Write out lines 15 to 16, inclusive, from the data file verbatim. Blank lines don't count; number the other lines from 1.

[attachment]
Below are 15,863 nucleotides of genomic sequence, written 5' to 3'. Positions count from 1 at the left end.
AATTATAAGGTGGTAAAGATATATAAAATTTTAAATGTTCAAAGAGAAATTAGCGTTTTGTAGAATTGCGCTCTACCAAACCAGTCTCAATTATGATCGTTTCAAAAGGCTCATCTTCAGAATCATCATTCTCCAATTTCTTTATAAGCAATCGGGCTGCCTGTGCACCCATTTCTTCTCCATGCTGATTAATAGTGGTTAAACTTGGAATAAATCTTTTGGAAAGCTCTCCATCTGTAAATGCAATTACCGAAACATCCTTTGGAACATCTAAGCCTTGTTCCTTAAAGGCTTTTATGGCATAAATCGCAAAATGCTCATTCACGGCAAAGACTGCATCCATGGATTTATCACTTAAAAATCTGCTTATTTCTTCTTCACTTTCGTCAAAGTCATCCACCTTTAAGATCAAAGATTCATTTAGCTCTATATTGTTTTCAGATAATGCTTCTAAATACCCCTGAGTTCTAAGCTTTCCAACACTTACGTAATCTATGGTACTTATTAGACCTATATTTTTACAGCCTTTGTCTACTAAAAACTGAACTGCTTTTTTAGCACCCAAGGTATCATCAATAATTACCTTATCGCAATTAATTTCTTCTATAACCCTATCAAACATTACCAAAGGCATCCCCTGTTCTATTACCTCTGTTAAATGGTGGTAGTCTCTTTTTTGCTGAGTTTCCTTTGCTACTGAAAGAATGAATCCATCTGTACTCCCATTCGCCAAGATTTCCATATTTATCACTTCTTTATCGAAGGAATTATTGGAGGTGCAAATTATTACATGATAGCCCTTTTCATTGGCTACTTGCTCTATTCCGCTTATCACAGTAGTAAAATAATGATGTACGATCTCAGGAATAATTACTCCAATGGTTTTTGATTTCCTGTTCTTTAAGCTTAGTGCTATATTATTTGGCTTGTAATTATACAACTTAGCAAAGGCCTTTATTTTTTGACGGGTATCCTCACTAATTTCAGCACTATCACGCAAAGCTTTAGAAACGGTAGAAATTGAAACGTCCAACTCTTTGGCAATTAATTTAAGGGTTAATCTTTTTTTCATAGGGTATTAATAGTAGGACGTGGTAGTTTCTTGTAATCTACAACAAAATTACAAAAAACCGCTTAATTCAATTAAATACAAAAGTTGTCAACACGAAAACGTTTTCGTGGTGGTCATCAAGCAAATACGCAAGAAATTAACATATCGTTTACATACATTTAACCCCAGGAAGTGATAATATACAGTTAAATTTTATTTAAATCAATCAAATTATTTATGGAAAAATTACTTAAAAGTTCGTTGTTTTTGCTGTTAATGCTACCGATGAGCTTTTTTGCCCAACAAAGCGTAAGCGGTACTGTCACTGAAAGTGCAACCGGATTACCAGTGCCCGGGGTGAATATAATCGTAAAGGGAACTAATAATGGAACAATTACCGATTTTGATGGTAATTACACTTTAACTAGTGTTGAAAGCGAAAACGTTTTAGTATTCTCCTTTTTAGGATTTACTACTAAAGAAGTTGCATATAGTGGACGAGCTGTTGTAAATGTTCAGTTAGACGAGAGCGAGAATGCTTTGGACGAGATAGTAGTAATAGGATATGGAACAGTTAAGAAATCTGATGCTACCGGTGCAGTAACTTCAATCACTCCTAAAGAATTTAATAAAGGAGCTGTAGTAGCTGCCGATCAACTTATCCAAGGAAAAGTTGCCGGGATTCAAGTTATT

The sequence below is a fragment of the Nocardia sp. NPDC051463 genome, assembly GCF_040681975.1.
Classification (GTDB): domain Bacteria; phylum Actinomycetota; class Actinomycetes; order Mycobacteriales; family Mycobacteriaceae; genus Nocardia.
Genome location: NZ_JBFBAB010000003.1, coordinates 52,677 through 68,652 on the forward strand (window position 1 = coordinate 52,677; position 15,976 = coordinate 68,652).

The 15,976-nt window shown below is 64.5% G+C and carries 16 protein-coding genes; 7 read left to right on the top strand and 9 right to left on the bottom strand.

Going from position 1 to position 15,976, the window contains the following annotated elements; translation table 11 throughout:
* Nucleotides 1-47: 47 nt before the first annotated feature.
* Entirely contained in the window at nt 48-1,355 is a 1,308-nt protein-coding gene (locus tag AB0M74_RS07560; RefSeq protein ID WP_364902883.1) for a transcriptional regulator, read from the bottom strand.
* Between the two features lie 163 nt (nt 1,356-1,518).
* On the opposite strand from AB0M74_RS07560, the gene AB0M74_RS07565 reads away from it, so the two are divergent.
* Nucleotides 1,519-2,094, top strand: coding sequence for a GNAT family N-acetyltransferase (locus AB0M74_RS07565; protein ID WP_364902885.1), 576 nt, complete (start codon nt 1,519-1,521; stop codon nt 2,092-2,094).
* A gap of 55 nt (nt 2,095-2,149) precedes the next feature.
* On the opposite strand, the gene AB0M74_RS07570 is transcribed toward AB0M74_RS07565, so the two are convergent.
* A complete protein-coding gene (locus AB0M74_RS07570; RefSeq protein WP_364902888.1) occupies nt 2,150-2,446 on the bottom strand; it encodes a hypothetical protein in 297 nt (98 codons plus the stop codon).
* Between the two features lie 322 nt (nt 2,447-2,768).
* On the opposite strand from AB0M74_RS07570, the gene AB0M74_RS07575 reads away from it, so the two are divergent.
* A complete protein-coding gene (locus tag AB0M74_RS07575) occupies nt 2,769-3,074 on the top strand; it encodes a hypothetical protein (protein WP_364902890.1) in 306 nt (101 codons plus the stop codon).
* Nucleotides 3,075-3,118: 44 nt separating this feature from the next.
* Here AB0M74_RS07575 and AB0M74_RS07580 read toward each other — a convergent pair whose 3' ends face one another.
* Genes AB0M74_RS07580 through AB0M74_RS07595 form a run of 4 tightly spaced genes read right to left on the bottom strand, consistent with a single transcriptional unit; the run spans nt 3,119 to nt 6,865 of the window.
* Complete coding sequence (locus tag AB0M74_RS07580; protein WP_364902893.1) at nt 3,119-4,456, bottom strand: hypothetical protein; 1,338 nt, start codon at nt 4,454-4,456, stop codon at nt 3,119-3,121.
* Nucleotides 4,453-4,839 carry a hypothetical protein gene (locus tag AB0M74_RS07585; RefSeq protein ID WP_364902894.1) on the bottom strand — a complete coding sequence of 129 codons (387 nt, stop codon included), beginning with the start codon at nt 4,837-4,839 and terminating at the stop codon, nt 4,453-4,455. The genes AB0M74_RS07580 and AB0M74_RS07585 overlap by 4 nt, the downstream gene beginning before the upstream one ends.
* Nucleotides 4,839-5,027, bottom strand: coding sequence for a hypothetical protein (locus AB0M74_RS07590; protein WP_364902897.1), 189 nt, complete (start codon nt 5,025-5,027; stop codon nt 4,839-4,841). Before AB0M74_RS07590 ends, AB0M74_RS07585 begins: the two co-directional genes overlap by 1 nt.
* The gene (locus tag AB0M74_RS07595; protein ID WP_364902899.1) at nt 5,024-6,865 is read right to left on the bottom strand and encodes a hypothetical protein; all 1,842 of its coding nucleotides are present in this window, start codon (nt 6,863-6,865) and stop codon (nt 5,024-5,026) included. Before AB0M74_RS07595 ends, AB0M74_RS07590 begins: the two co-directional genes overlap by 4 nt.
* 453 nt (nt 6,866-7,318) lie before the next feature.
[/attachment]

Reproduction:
* A complete protein-coding gene (locus AB0M74_RS07570; RefSeq protein WP_364902888.1) occupies nt 2,150-2,446 on the bottom strand; it encodes a hypothetical protein in 297 nt (98 codons plus the stop codon).
* Between the two features lie 322 nt (nt 2,447-2,768).